by Kathryn Coyle
For decades now students and teachers alike have been singing the praises of the Pilates method’s ability to create health and vitality. Joe Pilates ingeniously created a system of movement that perfectly balances strength and stability. One of the ways that Pilates accomplishes this is through the use of springs. At Peak Pilates® the manual indicates the ideal number of springs for each exercise to help create guidelines for the exercise.
The original reformers only had four springs one heavy, two medium and one light. It’s pretty common for a reformer today to have five spring settings, although we never work with five springs at one time. The five spring reformers allow for more versatility since they have one heavy, two medium and two light. Our job as instructors is to meet students where they are and help them to progress.
Springs can provide assistance and resistance. Generally, lighter springs require more stability and more springs require greater peripheral strength. For the classical work there is an ideal balance of strength and stability for each exercise. If your manual says four springs that means 1 heavy (red), 2 medium (yellow) and one light (blue). If it’s a two spring exercise that means 2 medium (yellow) outside springs. If your reformers are new the springs will be heavier. If you have a PPS, MVe or Fit Reformer their springs are slightly heavier than the classical reformers so bear that in mind.
Although the ideal form of each exercise may not be appropriate for every client where they are today it does not mean that we should give up on the ideal. When I work with a Pilates client who is weaker, then it naturally makes sense to reduce their spring setting on exercises that are recommended as having a four spring setting (footwork, the hundred, stomach massage round, etc.) to two medium and two light or even three springs (2 medium & 1 light). However as they improve you can work them to increase their springs until they reach the ideal. Start with doing only one of the footwork exercises with the full spring setting and continue to incrementally increase over time. You might also reduce a fit person’s springs if they are not able to keep their powerhouse’s engaged and are arching their back. However as their powerhouse strength and technique develop you can increase the spring load. I also meet plenty of students who while new to Pilates are fit and able to handle the ideal spring load right away.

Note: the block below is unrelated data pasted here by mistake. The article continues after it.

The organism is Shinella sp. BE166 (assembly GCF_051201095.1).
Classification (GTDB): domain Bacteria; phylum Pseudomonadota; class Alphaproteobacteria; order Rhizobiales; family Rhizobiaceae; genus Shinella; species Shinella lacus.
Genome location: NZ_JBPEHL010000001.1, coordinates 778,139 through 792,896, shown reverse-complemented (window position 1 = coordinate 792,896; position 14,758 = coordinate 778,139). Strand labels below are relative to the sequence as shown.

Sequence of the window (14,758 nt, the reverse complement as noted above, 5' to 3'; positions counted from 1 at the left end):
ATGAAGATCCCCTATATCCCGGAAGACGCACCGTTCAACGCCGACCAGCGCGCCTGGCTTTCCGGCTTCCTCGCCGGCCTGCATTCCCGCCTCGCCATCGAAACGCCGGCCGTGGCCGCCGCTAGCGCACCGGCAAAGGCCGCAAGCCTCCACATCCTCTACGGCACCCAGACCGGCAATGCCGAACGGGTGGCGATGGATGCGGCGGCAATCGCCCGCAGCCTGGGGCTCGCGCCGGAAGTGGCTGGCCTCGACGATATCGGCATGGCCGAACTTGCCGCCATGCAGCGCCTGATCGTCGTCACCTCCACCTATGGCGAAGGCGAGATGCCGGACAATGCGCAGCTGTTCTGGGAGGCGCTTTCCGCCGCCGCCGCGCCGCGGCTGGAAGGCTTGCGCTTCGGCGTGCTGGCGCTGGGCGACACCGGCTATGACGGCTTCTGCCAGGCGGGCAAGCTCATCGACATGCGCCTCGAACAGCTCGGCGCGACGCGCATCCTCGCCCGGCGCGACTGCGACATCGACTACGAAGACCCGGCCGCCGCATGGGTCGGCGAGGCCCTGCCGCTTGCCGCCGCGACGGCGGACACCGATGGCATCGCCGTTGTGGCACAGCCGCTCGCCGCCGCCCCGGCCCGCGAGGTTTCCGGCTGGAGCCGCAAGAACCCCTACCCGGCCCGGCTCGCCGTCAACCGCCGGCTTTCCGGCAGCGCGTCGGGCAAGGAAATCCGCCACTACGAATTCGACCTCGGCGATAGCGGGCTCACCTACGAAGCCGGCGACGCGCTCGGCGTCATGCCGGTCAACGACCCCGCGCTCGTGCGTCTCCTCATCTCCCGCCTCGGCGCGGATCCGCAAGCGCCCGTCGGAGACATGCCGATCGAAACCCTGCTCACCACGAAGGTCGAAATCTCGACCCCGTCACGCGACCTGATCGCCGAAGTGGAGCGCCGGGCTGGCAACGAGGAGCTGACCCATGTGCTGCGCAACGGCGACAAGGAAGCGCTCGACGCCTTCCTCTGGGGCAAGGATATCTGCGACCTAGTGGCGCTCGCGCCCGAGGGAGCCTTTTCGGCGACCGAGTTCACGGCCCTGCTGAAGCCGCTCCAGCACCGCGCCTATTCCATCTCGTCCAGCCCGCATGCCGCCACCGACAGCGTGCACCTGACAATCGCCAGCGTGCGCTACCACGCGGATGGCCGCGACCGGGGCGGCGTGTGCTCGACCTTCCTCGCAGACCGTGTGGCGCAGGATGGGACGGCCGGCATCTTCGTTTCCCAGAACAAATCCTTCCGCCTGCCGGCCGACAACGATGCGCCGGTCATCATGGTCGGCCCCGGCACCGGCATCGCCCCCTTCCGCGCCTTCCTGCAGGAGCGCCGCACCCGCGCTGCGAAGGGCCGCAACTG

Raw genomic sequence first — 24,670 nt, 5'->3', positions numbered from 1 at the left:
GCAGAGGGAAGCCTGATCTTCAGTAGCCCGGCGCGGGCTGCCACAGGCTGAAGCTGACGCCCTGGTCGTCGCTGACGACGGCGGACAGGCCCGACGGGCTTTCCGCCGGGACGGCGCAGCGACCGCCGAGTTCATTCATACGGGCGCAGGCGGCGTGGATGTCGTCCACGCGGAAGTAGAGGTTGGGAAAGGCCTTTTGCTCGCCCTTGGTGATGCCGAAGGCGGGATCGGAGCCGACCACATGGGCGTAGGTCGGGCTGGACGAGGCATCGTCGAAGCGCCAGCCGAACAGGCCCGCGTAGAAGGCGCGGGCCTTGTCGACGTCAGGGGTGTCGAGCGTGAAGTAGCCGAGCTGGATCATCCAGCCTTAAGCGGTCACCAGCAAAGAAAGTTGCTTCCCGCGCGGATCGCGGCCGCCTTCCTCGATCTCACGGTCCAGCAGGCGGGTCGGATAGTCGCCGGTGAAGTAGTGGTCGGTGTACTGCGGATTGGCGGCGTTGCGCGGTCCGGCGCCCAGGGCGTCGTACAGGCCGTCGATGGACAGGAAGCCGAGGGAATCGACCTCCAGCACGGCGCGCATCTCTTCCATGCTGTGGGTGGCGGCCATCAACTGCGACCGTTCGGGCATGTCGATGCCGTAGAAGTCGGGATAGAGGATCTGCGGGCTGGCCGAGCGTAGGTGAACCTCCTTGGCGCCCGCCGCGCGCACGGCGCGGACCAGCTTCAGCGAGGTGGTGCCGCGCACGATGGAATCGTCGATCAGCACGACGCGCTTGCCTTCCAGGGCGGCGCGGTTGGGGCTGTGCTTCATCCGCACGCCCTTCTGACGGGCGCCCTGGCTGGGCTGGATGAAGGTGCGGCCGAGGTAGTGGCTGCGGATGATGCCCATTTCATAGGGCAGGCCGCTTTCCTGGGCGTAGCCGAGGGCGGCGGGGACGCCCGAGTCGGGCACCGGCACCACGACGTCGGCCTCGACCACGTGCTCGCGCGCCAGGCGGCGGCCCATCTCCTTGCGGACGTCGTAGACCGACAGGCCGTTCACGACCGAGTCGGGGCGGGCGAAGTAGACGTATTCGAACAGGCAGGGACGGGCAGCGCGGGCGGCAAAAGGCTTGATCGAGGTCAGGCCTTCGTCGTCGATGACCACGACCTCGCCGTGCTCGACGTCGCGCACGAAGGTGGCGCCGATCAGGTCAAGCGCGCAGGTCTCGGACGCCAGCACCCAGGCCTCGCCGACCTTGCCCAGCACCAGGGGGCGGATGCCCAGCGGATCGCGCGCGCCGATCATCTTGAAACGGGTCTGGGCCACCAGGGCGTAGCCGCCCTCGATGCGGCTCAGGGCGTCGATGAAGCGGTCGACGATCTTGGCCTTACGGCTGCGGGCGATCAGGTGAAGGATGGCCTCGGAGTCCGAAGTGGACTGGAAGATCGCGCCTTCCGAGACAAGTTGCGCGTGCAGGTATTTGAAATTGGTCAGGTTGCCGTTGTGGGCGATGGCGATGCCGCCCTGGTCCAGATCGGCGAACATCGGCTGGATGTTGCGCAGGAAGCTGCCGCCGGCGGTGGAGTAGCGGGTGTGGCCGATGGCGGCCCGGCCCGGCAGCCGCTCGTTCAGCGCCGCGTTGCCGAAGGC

Sometimes the ideal spring setting can feel too light like in the supine arm series. I often hear from new students, especially men and strong women, that it isn’t heavy enough. This is because they are not able to activate the stabilizing muscles in their shoulder girdle therefore naturally it feels light for their global muscles. In this situation I do not add springs but reassure them it is an exercise to help strengthen their shoulder stablizers and as they learn more about their powerhouse and smooth out their movement it may not feel like the hardest exercise but it won’t be easy. Encourage them to focus on making smooth and even movements.
While it’s important to make adjustments to your students spring setting to meet your student where they are never lose sight of the ideal. It may not happen today but it will happen ‘tomorrow’ provided you keep making incremental changes to their spring settings and guide your students to develop their technique.